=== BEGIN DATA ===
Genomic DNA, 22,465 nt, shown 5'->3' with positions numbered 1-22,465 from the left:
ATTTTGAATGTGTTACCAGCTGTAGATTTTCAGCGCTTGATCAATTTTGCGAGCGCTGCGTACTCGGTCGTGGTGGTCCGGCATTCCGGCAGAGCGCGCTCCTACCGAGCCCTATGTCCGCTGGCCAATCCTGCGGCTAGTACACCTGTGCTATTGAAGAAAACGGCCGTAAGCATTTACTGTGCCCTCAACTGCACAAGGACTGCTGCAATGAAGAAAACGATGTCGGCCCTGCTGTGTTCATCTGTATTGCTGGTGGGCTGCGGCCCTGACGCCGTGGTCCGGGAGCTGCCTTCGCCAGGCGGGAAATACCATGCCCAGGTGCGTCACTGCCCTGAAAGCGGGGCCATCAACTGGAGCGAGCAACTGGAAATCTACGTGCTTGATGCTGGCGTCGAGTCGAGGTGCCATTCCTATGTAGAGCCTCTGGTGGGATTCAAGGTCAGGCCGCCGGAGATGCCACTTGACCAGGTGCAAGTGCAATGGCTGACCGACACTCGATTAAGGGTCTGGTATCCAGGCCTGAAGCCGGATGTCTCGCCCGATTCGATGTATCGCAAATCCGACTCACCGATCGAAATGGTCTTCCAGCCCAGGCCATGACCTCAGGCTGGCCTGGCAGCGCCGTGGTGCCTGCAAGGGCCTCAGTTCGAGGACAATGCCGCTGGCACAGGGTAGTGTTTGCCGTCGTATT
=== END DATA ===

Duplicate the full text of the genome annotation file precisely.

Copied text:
Genomic DNA, 22,465 nt, shown 5'->3' with positions numbered 1-22,465 from the left:
ATTTTGAATGTGTTACCAGCTGTAGATTTTCAGCGCTTGATCAATTTTGCGAGCGCTGCGTACTCGGTCGTGGTGGTCCGGCATTCCGGCAGAGCGCGCTCCTACCGAGCCCTATGTCCGCTGGCCAATCCTGCGGCTAGTACACCTGTGCTATTGAAGAAAACGGCCGTAAGCATTTACTGTGCCCTCAACTGCACAAGGACTGCTGCAATGAAGAAAACGATGTCGGCCCTGCTGTGTTCATCTGTATTGCTGGTGGGCTGCGGCCCTGACGCCGTGGTCCGGGAGCTGCCTTCGCCAGGCGGGAAATACCATGCCCAGGTGCGTCACTGCCCTGAAAGCGGGGCCATCAACTGGAGCGAGCAACTGGAAATCTACGTGCTTGATGCTGGCGTCGAGTCGAGGTGCCATTCCTATGTAGAGCCTCTGGTGGGATTCAAGGTCAGGCCGCCGGAGATGCCACTTGACCAGGTGCAAGTGCAATGGCTGACCGACACTCGATTAAGGGTCTGGTATCCAGGCCTGAAGCCGGATGTCTCGCCCGATTCGATGTATCGCAAATCCGACTCACCGATCGAAATGGTCTTCCAGCCCAGGCCATGACCTCAGGCTGGCCTGGCAGCGCCGTGGTGCCTGCAAGGGCCTCAGTTCGAGGACAATGCCGCTGGCACAGGGTAGTGTTTGCCGTCGTATT